• Hypothyroidism
  • Hyperthyroidism
  • Menopause: During menopause, a natural biological process in women typically occurring in their late 40s or early 50s, hormonal changes play a crucial role in hair thinning. As women age, their ovaries produce fewer hormones, particularly estrogen and progesterone. Estrogen is known to support hair growth, and its decline during menopause can lead to hair follicles becoming more sensitive to androgens (male hormones), resulting in the miniaturization of hair follicles and eventual hair thinning. Additionally, lower estrogen levels may also reduce the production of natural oils on the scalp, potentially leading to dry and brittle hair. 
  • Hormonal Contraceptives
  • High Testosterone Levels (in women): When testosterone levels are higher than normal, it can lead to an increase in dihydrotestosterone (DHT), a hormone derived from testosterone, which can negatively impact hair follicles and result in hair loss or thinning.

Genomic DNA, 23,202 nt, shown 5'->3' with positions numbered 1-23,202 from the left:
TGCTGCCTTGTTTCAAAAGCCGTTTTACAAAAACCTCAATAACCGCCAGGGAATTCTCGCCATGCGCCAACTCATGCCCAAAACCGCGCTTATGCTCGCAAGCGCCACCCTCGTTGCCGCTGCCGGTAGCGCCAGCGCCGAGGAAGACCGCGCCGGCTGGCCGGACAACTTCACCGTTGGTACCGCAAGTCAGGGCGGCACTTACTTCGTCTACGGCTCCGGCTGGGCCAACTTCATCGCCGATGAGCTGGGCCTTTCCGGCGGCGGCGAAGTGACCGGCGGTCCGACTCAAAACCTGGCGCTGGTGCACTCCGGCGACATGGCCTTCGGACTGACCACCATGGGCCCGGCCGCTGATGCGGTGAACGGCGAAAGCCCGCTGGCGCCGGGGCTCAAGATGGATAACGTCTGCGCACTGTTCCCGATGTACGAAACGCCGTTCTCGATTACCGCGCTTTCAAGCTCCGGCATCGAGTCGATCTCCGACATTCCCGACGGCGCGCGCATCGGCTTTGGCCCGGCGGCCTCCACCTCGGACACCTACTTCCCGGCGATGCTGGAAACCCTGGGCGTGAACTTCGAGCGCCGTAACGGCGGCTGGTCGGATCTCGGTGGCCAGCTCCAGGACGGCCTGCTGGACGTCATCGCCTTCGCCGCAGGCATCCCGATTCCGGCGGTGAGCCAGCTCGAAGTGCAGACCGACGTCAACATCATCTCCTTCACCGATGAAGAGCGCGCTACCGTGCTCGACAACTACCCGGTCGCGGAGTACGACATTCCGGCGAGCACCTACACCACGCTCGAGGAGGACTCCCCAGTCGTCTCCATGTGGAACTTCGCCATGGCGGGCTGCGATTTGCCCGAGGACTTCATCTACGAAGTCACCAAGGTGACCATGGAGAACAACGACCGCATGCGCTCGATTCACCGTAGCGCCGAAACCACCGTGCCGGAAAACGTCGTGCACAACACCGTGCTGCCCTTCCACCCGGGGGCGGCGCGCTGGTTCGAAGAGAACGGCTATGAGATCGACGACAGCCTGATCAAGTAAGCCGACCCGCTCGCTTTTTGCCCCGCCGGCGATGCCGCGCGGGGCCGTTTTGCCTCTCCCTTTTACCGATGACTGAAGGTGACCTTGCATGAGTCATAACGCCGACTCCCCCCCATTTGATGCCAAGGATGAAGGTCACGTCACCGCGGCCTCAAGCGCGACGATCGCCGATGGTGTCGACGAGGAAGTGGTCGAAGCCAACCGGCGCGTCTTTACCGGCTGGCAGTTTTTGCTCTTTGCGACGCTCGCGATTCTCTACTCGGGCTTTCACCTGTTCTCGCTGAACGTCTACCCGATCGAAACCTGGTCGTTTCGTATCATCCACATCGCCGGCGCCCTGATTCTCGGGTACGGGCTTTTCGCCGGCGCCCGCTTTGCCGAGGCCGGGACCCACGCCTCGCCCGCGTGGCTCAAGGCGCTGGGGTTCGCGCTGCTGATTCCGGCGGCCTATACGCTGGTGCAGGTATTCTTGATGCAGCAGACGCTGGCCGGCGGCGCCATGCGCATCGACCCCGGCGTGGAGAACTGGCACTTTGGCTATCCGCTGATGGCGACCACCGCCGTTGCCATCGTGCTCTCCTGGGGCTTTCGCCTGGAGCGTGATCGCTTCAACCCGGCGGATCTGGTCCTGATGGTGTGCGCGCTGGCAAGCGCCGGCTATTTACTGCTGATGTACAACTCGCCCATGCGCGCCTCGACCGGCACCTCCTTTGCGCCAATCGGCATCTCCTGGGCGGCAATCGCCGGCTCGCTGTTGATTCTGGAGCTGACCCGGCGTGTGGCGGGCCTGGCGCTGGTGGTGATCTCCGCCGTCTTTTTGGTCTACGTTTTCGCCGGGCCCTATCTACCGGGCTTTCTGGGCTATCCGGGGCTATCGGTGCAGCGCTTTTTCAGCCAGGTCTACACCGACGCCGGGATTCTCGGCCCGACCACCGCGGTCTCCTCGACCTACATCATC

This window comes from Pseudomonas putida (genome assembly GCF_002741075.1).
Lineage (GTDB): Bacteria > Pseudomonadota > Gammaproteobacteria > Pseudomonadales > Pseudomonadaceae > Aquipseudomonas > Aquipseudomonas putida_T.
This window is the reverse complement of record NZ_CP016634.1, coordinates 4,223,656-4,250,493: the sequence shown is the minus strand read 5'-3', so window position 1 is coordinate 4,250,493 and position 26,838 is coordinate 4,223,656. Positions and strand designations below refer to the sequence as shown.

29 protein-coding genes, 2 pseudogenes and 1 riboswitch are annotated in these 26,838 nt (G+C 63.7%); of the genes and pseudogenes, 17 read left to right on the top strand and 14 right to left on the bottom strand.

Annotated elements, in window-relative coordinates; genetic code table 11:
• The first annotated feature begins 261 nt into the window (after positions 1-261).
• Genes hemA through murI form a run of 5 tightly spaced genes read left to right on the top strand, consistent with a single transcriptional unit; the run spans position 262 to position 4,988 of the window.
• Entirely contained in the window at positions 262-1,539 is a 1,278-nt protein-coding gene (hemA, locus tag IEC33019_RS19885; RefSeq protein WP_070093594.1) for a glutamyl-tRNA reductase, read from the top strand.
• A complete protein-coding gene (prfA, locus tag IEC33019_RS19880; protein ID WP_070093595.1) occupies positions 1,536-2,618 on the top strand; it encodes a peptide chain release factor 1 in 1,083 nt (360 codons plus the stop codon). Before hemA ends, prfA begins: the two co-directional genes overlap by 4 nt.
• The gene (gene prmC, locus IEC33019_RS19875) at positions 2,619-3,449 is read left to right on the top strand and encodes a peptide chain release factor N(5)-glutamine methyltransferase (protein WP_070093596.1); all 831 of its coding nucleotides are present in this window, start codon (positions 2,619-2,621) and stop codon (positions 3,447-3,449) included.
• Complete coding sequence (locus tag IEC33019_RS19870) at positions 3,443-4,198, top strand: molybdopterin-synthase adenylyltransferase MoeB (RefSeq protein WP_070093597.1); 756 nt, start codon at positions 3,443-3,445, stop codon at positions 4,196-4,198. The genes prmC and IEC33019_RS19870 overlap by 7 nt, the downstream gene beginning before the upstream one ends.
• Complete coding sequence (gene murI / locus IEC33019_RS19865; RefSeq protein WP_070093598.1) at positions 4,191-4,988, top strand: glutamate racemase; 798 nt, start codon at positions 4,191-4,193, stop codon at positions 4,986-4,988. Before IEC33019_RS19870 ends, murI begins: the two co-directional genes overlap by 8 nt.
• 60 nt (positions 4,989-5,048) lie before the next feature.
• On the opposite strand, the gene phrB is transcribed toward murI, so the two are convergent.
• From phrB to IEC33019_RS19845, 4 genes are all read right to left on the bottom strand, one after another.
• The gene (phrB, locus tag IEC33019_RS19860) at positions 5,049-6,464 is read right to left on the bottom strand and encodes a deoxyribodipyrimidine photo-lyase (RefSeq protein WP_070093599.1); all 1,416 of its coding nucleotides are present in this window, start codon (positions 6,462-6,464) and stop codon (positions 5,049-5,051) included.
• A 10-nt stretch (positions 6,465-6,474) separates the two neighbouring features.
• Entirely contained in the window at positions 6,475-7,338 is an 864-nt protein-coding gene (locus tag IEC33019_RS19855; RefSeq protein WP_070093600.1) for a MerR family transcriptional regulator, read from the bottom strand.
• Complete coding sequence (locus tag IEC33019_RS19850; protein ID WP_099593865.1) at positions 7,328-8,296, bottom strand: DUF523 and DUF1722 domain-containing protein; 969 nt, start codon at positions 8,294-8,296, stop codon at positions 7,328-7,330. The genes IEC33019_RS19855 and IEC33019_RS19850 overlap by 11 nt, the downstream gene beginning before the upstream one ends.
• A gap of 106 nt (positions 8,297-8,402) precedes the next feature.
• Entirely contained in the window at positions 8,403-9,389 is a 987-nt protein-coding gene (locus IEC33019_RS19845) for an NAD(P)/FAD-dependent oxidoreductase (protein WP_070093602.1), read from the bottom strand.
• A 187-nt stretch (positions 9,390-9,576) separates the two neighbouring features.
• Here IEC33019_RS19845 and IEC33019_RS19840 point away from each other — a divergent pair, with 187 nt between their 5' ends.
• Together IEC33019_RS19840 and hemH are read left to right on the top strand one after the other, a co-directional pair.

• Insulin Resistance: These imbalances can contribute to hair loss, especially in women with PCOS, as excess androgens can lead to hair thinning and male pattern hair loss in susceptible individuals.
  • Stress and Cortisol: When experiencing chronic stress, the body releases elevated levels of cortisol, a stress hormone. This prolonged state of heightened cortisol can disrupt hormonal balance and lead to various health issues, including hair thinning. The excess cortisol can affect the hair growth cycle, causing hair follicles to enter a resting phase prematurely, resulting in increased shedding and thinner hair strands.